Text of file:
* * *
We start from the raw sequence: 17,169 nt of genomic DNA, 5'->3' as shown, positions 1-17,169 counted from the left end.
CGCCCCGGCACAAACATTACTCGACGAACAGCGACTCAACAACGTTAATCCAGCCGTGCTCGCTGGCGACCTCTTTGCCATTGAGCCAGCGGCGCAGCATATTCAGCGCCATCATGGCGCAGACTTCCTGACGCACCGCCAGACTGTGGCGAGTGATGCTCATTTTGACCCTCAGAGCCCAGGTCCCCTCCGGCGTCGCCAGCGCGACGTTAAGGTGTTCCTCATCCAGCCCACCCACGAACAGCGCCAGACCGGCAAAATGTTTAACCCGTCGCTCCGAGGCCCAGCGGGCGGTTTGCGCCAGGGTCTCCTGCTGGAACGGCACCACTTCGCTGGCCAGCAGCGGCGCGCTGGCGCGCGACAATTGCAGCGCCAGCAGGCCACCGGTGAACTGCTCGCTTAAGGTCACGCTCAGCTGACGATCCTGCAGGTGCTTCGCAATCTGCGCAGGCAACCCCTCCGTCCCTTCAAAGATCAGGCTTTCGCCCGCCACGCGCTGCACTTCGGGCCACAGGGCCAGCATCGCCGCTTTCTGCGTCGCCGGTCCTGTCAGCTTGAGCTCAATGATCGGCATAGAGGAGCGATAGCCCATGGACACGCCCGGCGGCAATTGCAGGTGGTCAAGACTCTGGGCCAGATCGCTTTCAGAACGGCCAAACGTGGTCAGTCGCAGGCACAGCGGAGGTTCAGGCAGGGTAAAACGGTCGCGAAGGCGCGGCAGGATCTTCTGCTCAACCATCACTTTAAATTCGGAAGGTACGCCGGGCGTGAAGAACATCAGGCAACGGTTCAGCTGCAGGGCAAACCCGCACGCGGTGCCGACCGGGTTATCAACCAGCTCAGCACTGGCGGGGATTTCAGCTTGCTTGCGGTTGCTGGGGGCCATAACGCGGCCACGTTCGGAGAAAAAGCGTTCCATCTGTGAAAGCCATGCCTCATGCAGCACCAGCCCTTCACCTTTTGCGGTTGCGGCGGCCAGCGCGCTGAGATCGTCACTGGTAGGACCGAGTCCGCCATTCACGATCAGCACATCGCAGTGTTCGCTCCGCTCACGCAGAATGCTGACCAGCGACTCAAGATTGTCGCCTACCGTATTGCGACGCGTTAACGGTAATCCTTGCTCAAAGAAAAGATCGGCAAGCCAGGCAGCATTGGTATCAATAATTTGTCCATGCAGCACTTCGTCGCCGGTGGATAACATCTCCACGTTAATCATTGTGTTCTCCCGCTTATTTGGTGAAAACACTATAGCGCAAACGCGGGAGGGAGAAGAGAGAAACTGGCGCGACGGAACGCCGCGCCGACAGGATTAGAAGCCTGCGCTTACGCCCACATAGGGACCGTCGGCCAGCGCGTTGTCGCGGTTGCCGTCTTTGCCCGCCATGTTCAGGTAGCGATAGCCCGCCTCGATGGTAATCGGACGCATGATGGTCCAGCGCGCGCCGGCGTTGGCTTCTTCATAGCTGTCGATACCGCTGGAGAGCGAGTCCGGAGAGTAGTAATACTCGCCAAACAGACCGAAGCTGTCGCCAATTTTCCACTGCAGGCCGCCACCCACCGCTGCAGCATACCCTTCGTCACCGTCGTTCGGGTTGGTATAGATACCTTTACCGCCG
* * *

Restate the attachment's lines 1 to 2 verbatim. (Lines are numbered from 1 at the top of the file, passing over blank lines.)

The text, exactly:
We start from the raw sequence: 17,169 nt of genomic DNA, 5'->3' as shown, positions 1-17,169 counted from the left end.
CGCCCCGGCACAAACATTACTCGACGAACAGCGACTCAACAACGTTAATCCAGCCGTGCTCGCTGGCGACCTCTTTGCCATTGAGCCAGCGGCGCAGCATATTCAGCGCCATCATGGCGCAGACTTCCTGACGCACCGCCAGACTGTGGCGAGTGATGCTCATTTTGACCCTCAGAGCCCAGGTCCCCTCCGGCGTCGCCAGCGCGACGTTAAGGTGTTCCTCATCCAGCCCACCCACGAACAGCGCCAGACCGGCAAAATGTTTAACCCGTCGCTCCGAGGCCCAGCGGGCGGTTTGCGCCAGGGTCTCCTGCTGGAACGGCACCACTTCGCTGGCCAGCAGCGGCGCGCTGGCGCGCGACAATTGCAGCGCCAGCAGGCCACCGGTGAACTGCTCGCTTAAGGTCACGCTCAGCTGACGATCCTGCAGGTGCTTCGCAATCTGCGCAGGCAACCCCTCCGTCCCTTCAAAGATCAGGCTTTCGCCCGCCACGCGCTGCACTTCGGGCCACAGGGCCAGCATCGCCGCTTTCTGCGTCGCCGGTCCTGTCAGCTTGAGCTCAATGATCGGCATAGAGGAGCGATAGCCCATGGACACGCCCGGCGGCAATTGCAGGTGGTCAAGACTCTGGGCCAGATCGCTTTCAGAACGGCCAAACGTGGTCAGTCGCAGGCACAGCGGAGGTTCAGGCAGGGTAAAACGGTCGCGAAGGCGCGGCAGGATCTTCTGCTCAACCATCACTTTAAATTCGGAAGGTACGCCGGGCGTGAAGAACATCAGGCAACGGTTCAGCTGCAGGGCAAACCCGCACGCGGTGCCGACCGGGTTATCAACCAGCTCAGCACTGGCGGGGATTTCAGCTTGCTTGCGGTTGCTGGGGGCCATAACGCGGCCACGTTCGGAGAAAAAGCGTTCCATCTGTGAAAGCCATGCCTCATGCAGCACCAGCCCTTCACCTTTTGCGGTTGCGGCGGCCAGCGCGCTGAGATCGTCACTGGTAGGACCGAGTCCGCCATTCACGATCAGCACATCGCAGTGTTCGCTCCGCTCACGCAGAATGCTGACCAGCGACTCAAGATTGTCGCCTACCGTATTGCGACGCGTTAACGGTAATCCTTGCTCAAAGAAAAGATCGGCAAGCCAGGCAGCATTGGTATCAATAATTTGTCCATGCAGCACTTCGTCGCCGGTGGATAACATCTCCACGTTAATCATTGTGTTCTCCCGCTTATTTGGTGAAAACACTATAGCGCAAACGCGGGAGGGAGAAGAGAGAAACTGGCGCGACGGAACGCCGCGCCGACAGGATTAGAAGCCTGCGCTTACGCCCACATAGGGACCGTCGGCCAGCGCGTTGTCGCGGTTGCCGTCTTTGCCCGCCATGTTCAGGTAGCGATAGCCCGCCTCGATGGTAATCGGACGCATGATGGTCCAGCGCGCGCCGGCGTTGGCTTCTTCATAGCTGTCGATACCGCTGGAGAGCGAGTCCGGAGAGTAGTAATACTCGCCAAACAGACCGAAGCTGTCGCCAATTTTCCACTGCAGGCCGCCACCCACCGCTGCAGCATACCCTTCGTCACCGTCGTTCGGGTTGGTATAGATACCTTTACCGCCG